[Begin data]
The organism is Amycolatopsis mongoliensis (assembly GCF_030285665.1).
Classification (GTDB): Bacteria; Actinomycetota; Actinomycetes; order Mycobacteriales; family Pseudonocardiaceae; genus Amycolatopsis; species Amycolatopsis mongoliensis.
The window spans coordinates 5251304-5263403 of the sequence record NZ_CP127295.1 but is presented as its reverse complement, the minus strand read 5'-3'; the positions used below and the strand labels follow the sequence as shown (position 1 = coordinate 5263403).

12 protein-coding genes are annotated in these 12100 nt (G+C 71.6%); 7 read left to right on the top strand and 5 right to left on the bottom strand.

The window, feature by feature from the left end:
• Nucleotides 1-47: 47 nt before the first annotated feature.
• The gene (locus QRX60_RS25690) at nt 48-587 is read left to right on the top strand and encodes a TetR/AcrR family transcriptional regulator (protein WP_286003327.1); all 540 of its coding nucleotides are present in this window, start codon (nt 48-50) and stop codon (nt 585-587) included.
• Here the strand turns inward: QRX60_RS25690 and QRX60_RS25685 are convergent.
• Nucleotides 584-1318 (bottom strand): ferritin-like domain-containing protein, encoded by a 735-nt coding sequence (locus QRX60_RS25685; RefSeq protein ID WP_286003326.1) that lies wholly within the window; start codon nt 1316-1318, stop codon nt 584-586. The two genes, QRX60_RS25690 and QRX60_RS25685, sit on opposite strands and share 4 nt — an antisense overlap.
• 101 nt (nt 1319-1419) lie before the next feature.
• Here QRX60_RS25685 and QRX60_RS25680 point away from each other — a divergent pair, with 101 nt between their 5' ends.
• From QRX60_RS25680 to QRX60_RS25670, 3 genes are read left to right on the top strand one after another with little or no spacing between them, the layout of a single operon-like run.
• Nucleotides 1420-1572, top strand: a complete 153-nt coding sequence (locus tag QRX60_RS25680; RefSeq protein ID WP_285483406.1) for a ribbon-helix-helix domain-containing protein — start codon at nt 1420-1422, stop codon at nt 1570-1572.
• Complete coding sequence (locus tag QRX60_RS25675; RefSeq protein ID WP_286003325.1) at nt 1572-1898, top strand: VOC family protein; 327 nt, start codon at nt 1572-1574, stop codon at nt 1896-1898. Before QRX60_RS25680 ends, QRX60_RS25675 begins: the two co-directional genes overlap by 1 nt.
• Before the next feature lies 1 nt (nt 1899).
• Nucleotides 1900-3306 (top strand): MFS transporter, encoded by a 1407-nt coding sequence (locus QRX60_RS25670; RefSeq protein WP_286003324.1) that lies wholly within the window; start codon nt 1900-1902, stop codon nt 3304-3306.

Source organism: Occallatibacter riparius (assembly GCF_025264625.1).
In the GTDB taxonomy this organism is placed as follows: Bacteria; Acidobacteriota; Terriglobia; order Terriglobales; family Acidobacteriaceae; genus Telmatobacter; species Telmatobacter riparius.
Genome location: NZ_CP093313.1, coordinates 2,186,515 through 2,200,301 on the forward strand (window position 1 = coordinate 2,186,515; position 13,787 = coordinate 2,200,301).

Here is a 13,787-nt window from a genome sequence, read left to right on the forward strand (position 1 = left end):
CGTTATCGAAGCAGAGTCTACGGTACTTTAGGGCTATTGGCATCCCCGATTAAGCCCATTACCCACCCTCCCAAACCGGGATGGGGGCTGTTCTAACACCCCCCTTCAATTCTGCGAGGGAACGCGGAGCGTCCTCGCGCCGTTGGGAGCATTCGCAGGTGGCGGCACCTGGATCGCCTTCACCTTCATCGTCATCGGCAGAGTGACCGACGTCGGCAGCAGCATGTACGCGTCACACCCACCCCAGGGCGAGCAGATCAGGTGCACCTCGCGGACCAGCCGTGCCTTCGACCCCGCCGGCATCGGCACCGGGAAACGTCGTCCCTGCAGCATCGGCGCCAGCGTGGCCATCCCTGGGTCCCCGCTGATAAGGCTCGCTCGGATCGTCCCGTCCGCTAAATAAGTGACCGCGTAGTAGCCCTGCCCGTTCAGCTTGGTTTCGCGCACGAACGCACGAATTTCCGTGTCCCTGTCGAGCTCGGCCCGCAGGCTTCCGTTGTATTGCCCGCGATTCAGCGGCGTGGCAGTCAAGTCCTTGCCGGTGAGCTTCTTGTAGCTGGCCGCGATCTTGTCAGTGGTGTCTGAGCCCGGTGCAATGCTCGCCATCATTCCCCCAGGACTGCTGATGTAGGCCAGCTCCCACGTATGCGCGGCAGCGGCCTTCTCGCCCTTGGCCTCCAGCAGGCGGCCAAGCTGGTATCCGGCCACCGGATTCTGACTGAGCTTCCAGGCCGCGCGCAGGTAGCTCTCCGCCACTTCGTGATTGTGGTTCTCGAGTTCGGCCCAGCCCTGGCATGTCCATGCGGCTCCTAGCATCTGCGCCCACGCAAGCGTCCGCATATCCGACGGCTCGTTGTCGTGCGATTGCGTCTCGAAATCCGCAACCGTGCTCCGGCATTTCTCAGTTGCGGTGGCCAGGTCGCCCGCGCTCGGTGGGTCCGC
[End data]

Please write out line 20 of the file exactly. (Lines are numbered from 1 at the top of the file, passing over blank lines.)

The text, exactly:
Here is a 13,787-nt window from a genome sequence, read left to right on the forward strand (position 1 = left end):